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Bitistatin-functionalized fluorescent nanodiamond particles specifically bind to purified human platelet integrin receptor αIIbβ3 and activated platelets

Authors Marcinkiewicz C, Gerstenhaber JA, Sternberg M, Lelkes PI, Feuerstein G

Received 7 February 2017

Accepted for publication 4 April 2017

Published 15 May 2017 Volume 2017:12 Pages 3711—3720

DOI https://doi.org/10.2147/IJN.S134128

Checked for plagiarism Yes

Review by Single-blind

Peer reviewers approved by Dr Akshita Wason

Peer reviewer comments 3

Editor who approved publication: Dr Thomas J Webster


Cezary Marcinkiewicz,1,2 Jonathan A Gerstenhaber,1 Mark Sternberg,2 Peter I Lelkes,1 Giora Feuerstein1,2

1Department of Bioengineering, College of Engineering, Temple University, Philadelphia, 2Debina Diagnostic, Inc., Newton Square, PA, USA

Abstract: Thromboembolic events (TEE) underwrite key causes of death in developed countries. While advanced imaging technologies such as computed tomography scans serve to diagnose blood clots during acute cardiovascular events, no such technology is available in routine primary care for TEE risk assessment. Here, we describe an imaging platform technology based on bioengineered fluorescent nanodiamond particles (F-NDPs) functionalized with bitistatin (Bit), a disintegrin that specifically binds to the αIIbβ3 integrin, platelet fibrinogen receptor (PFR) on activated platelets. Covalent linkage of purified Bit to F-NDP was concentration-dependent and saturable, as validated by enzyme-linked immunosorbent assay using specific anti-Bit antibodies. F-NDP–Bit interacted with purified PFR, either in immobilized or soluble form. Lotrafiban, a nonpeptide, αIIbβ3 receptor antagonist, specifically blocked F-NDP–Bit–PFR complex formation. Moreover, F-NDP–Bit specifically binds to activated platelets incorporated into a clot generated by thrombin-activated rat platelet-rich plasma (PRP). Our results suggest that engineered F-NDP–Bit particles could serve as noninvasive, “real-time” optical diagnostics for clots present in blood vessels.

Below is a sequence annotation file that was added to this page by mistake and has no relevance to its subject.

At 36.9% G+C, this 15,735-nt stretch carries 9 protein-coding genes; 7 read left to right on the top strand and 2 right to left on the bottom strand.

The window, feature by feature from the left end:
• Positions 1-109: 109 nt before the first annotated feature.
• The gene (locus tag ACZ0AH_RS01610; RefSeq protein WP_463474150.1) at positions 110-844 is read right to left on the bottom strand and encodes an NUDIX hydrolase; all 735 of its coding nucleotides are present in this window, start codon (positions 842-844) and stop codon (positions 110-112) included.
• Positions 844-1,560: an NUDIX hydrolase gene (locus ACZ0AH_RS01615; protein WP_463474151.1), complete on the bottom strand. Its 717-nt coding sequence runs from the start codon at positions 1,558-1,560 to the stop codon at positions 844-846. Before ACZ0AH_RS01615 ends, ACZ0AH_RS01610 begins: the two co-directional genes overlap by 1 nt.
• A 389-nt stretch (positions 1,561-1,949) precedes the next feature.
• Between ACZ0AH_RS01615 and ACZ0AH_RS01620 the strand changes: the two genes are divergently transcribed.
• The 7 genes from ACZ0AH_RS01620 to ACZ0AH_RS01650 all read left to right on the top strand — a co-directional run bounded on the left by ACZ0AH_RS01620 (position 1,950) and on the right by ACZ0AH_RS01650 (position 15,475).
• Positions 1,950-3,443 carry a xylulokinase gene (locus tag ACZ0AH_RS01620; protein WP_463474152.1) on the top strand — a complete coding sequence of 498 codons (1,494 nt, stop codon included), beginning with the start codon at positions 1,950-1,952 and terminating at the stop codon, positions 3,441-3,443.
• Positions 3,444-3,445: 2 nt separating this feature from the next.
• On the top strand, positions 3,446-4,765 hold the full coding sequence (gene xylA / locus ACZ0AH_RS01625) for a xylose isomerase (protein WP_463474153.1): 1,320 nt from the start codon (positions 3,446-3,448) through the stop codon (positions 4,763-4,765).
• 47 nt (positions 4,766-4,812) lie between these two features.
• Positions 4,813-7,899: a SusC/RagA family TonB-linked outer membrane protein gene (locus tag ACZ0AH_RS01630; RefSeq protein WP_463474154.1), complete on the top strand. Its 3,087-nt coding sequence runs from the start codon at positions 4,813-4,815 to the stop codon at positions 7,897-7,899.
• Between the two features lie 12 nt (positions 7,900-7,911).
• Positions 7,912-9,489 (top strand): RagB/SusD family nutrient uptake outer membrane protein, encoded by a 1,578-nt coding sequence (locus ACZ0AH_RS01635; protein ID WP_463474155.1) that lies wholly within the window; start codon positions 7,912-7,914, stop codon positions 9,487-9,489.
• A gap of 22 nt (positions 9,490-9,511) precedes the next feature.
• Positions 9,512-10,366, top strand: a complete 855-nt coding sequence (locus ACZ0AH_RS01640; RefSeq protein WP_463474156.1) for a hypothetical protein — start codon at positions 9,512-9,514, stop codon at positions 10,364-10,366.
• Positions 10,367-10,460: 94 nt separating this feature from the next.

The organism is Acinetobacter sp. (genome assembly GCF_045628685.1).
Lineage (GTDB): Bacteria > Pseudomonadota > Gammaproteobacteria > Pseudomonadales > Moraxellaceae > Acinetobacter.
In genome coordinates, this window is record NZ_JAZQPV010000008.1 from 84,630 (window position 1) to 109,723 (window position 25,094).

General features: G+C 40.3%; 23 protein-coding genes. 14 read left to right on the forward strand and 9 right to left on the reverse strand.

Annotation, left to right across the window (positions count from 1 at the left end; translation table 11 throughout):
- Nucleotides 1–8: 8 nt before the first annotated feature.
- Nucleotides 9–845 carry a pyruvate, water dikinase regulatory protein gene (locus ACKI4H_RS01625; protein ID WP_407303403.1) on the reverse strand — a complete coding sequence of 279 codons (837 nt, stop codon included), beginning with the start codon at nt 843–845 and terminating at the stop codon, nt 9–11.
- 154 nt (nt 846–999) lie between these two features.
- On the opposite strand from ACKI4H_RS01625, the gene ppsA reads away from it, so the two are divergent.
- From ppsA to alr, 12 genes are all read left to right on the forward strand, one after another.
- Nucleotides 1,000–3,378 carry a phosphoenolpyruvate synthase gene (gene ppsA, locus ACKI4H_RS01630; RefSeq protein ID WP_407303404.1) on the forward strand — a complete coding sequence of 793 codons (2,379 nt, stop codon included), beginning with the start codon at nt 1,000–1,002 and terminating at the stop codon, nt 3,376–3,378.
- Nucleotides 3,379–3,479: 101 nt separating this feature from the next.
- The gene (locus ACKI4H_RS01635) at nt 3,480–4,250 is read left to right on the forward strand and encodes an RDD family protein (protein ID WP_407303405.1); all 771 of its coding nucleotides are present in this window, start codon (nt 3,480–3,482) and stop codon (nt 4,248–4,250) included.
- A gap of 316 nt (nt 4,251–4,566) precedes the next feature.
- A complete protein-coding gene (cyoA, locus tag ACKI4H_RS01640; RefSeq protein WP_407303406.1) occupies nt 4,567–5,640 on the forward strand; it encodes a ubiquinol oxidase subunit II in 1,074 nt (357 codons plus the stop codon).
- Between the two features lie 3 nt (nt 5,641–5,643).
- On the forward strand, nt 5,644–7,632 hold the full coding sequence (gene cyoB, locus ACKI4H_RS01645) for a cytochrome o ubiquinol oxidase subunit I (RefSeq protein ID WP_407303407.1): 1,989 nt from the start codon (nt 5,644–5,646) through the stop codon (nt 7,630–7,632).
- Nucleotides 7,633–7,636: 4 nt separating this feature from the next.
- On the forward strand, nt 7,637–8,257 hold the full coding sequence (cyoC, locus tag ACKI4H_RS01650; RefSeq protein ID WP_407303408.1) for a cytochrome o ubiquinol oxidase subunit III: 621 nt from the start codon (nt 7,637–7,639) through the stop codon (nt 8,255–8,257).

Keywords: carbon nanoparticles, blood clots, imaging, platelet fibrinogen receptor, fluorescence, disintegrin, thromboembolic complications, thrombosis

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